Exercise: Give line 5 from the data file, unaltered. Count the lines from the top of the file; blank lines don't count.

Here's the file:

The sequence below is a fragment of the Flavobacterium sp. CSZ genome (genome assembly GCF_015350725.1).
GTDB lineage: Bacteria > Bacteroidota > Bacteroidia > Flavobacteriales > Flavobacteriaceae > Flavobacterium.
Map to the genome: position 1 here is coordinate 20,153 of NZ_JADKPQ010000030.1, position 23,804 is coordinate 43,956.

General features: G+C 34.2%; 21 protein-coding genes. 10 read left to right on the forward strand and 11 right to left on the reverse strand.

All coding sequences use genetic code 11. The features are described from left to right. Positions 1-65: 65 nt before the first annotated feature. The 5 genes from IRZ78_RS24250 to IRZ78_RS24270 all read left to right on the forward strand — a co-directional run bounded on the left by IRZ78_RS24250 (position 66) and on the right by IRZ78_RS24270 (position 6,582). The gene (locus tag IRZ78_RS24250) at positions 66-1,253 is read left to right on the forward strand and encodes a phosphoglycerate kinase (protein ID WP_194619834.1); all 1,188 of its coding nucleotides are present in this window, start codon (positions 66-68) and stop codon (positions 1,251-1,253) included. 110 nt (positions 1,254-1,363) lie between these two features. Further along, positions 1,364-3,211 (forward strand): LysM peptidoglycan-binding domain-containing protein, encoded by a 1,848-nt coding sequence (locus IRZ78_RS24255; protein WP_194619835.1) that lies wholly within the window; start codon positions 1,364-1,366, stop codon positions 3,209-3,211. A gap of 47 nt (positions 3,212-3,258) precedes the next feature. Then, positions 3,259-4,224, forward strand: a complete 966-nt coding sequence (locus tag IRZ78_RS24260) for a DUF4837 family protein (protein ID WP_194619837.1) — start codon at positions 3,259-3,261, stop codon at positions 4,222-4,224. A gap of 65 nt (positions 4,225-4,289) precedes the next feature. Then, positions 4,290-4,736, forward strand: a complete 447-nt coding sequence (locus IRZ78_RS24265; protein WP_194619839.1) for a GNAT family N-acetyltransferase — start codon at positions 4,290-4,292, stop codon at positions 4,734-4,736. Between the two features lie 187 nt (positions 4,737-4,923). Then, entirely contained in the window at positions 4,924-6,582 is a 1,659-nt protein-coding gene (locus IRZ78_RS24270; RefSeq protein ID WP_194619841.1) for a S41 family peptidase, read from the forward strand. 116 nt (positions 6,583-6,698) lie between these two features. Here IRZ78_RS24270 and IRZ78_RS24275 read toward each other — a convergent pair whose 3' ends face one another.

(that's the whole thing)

All coding sequences use genetic code 11. The features are described from left to right. Positions 1-65: 65 nt before the first annotated feature. The 5 genes from IRZ78_RS24250 to IRZ78_RS24270 all read left to right on the forward strand — a co-directional run bounded on the left by IRZ78_RS24250 (position 66) and on the right by IRZ78_RS24270 (position 6,582). The gene (locus tag IRZ78_RS24250) at positions 66-1,253 is read left to right on the forward strand and encodes a phosphoglycerate kinase (protein ID WP_194619834.1); all 1,188 of its coding nucleotides are present in this window, start codon (positions 66-68) and stop codon (positions 1,251-1,253) included. 110 nt (positions 1,254-1,363) lie between these two features. Further along, positions 1,364-3,211 (forward strand): LysM peptidoglycan-binding domain-containing protein, encoded by a 1,848-nt coding sequence (locus IRZ78_RS24255; protein WP_194619835.1) that lies wholly within the window; start codon positions 1,364-1,366, stop codon positions 3,209-3,211. A gap of 47 nt (positions 3,212-3,258) precedes the next feature. Then, positions 3,259-4,224, forward strand: a complete 966-nt coding sequence (locus tag IRZ78_RS24260) for a DUF4837 family protein (protein ID WP_194619837.1) — start codon at positions 3,259-3,261, stop codon at positions 4,222-4,224. A gap of 65 nt (positions 4,225-4,289) precedes the next feature. Then, positions 4,290-4,736, forward strand: a complete 447-nt coding sequence (locus IRZ78_RS24265; protein WP_194619839.1) for a GNAT family N-acetyltransferase — start codon at positions 4,290-4,292, stop codon at positions 4,734-4,736. Between the two features lie 187 nt (positions 4,737-4,923). Then, entirely contained in the window at positions 4,924-6,582 is a 1,659-nt protein-coding gene (locus IRZ78_RS24270; RefSeq protein ID WP_194619841.1) for a S41 family peptidase, read from the forward strand. 116 nt (positions 6,583-6,698) lie between these two features. Here IRZ78_RS24270 and IRZ78_RS24275 read toward each other — a convergent pair whose 3' ends face one another.